As we said, this is the real draw of tournament poker. No matter what kind of tournament you choose to play in, you'll always enjoy the advantage of huge leverage. The most you can lose is the original buy-in, and with a bit of luck you may win very much more than that.
You may have to play a lot of tournaments before you manage to rake in a big win, but the rake you pay averaged per poker hand is extremely low in online tournament poker.
Unless the tournament is winner take all, the top 10 per cent of players also usually receive some kind of prize, with the winner receiving the largest share and each player after receiving successively less.
Like the low-risk aspect of tournaments? Most online poker sites do one better by offering free poker tournaments, or “freerolls” as they are commonly known. These events play out exactly like normal tournaments, except the online poker site pays for the prize pool out of its pocket and there is no buy-in.
While it may seem too good to be true to see a poker site giving away free money, remember the goal for each site is to attract new sign-ups and give new players a chance to experience playing for actual money without risking anything.
These free tournaments are a great way from them to do that at minimal cost. It's similarly a good way for a beginner poker player to start a bankroll just for poker.
Both sides win in this scenario. Although the tournaments are usually not taken very seriously, and play is erratic, there is some real cash on the line and it’s possible to take advantage of very weak players.
Online poker sites also generally provide freerolls as bonuses for players who play a certain amount of hands or tournaments every month. You can always find a free poker tournament online and it’s not a bad way to get some experience without risking anything. You would typically never find a freeroll in a brick-and-mortar casino.
One of the best features of online poker tournaments is that generally, if you’re a good player, you’ll likely make money.
You can play more tournaments overall because they’re much faster than a live casino, and you'll earn more money because rake is smaller and the payouts are usually flatter (meaning spread to more players overall) online.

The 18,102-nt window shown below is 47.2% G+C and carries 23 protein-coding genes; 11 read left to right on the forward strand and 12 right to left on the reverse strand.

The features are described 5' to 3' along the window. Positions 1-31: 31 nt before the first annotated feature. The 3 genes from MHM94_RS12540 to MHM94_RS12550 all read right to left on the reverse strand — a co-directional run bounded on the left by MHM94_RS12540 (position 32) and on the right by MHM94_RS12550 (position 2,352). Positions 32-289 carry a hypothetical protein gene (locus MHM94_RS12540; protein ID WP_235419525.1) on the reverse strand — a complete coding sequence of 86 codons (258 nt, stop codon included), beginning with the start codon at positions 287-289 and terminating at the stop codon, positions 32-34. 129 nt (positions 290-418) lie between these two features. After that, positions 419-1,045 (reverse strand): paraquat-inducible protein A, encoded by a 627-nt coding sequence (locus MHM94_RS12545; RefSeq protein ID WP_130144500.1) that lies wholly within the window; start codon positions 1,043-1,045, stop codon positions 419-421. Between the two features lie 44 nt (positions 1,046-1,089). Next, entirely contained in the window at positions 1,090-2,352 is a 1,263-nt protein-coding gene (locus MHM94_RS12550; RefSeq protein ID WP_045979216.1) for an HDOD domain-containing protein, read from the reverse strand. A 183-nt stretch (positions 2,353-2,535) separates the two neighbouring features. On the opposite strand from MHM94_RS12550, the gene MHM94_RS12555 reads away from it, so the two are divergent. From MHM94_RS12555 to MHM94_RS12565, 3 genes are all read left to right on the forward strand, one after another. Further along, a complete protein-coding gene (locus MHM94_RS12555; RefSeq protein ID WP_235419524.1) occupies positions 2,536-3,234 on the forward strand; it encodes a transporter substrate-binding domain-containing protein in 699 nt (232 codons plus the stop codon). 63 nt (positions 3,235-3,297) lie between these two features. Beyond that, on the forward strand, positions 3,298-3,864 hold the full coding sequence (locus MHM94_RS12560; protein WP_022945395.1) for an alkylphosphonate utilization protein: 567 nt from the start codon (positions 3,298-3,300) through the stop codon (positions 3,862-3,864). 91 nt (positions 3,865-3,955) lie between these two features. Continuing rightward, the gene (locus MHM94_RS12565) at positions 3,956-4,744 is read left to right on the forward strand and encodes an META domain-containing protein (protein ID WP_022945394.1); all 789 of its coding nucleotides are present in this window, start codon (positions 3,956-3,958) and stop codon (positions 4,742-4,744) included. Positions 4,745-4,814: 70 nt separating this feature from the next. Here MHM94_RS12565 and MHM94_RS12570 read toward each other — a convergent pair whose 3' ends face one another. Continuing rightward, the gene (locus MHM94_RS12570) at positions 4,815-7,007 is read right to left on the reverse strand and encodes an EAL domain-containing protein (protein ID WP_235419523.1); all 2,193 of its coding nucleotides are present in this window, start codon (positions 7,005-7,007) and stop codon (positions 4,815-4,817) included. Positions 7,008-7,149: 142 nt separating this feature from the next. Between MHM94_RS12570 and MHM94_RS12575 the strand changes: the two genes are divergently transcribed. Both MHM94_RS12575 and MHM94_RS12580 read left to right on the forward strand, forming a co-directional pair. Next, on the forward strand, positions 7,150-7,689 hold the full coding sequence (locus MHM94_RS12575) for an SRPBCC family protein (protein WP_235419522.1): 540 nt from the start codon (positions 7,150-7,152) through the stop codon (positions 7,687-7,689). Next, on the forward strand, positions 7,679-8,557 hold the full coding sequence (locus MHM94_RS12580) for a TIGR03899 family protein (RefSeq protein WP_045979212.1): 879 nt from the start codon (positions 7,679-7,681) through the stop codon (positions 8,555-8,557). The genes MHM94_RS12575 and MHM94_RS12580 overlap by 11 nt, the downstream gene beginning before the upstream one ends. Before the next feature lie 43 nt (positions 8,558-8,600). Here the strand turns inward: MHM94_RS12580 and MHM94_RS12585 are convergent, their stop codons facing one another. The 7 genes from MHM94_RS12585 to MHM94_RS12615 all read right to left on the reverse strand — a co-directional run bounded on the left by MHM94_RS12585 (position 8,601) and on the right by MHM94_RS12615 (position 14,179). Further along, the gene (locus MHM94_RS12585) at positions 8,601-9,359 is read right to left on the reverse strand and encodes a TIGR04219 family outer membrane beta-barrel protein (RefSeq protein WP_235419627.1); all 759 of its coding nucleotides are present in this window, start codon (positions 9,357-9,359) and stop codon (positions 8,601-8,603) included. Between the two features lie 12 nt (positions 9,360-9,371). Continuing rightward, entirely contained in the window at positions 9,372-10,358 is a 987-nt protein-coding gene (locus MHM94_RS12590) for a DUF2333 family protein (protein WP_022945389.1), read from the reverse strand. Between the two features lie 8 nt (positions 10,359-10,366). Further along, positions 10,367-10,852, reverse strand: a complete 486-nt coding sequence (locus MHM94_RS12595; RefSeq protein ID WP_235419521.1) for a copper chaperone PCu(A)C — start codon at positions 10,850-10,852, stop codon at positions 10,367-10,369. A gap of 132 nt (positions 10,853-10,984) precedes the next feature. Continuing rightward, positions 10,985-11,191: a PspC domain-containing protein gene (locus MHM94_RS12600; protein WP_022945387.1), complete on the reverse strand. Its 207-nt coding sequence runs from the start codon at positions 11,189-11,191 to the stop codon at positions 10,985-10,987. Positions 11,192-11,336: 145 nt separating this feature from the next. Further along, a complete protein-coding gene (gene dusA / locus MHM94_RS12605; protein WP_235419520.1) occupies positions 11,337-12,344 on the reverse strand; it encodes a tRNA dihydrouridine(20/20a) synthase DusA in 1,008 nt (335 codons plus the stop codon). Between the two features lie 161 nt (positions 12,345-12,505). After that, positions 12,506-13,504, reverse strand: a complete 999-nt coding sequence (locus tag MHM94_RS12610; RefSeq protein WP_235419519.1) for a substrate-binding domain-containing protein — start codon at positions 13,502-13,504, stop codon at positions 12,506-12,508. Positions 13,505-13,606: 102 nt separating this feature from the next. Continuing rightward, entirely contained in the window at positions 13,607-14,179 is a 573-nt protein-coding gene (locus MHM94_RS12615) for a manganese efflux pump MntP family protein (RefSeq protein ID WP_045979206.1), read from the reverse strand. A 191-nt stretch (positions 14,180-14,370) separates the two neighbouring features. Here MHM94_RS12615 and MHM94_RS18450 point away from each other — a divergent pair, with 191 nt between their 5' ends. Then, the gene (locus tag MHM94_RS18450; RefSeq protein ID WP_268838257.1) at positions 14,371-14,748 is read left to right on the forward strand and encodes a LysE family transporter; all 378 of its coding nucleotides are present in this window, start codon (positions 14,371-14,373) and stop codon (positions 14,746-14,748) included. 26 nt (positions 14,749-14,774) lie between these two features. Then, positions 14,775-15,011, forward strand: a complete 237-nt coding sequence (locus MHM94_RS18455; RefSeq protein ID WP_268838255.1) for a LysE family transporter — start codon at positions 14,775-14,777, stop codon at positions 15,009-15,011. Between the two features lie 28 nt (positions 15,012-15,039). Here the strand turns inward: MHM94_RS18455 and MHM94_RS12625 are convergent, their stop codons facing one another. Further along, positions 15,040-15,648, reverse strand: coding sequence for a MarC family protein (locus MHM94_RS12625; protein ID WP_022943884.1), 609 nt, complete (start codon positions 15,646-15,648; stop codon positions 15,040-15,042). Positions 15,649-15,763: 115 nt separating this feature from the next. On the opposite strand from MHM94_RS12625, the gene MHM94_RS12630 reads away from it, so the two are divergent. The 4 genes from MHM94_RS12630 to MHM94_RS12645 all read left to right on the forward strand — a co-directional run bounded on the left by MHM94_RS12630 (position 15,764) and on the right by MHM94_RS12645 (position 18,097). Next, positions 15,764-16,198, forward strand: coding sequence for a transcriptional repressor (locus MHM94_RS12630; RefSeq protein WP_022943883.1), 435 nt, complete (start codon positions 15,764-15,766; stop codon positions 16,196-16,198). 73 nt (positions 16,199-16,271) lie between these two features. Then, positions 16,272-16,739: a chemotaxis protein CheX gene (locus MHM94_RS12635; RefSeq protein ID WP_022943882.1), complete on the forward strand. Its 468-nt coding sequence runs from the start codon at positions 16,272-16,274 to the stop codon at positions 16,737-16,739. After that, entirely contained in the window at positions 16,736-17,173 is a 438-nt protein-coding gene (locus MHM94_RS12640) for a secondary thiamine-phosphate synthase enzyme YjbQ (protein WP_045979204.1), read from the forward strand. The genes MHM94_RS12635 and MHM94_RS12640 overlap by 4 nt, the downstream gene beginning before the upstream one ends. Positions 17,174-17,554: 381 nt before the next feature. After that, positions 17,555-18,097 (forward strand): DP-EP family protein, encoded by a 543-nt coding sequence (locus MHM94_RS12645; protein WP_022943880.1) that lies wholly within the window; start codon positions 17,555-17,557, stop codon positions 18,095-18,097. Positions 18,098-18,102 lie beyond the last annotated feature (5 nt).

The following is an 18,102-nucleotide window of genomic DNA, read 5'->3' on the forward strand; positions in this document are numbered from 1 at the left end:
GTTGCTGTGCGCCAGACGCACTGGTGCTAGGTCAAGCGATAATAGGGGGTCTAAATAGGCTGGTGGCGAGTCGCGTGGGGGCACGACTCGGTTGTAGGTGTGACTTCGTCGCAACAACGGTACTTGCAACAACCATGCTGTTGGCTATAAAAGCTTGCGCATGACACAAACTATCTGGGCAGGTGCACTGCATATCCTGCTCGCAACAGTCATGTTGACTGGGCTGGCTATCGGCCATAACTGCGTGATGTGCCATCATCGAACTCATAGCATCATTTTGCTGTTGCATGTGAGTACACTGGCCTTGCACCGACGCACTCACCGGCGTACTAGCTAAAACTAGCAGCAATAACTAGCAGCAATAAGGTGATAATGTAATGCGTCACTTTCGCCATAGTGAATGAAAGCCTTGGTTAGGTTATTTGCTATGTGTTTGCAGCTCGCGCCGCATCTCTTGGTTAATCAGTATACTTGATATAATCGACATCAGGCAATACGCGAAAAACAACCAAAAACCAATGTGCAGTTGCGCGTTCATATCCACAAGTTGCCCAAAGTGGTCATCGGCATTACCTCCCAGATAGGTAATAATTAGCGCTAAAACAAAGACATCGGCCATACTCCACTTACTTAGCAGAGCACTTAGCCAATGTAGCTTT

You’ll also be able to keep track of your performance while playing online as most poker sites give you hand histories that will help you figure out your own weaknesses.
Generally all online poker sites also offer VIP programs for players who play a lot of tournaments and it’s possible to qualify for some potentially fantastic rewards including cash, live tournament tickets and merchandise if you put in enough hands.
Perhaps the best part of poker tournaments online, though, is the instant access. Once you've signed up and registered an account at an online poker site (or several online poker sites), you can be playing a poker tournament online in as little as five minutes or less.
Another big advantage of online poker tournaments is that you can play them from your own home. It’s also worth noting that online poker tournaments generally play out faster than live tournaments and you can keep constant track of your standing in the tournament.
In a live tournament it's nearly impossible for tournament officials to provide a running total of who has how many chips and how many players remain at all stages of play. Online all of this information is easily accessible with the click of a mouse and you can factor this information into your decision making during the game.
All day everyday, you’re only a few clicks away from an online poker tournament of all kinds. No matter what your game preference - Sit-and-Gos, multi-table tournaments, short-handed tourneys or heads-up battles - there are always games to choose from at the top online poker sites.
In the toplist to the left our Poker Junkie editors rate the best poker-tournament sites available and guide you to the best freerolls, largest guaranteed prize pools and easiest-to-beat opponents. Below the toplist find all the info you need to get started playing online tournaments.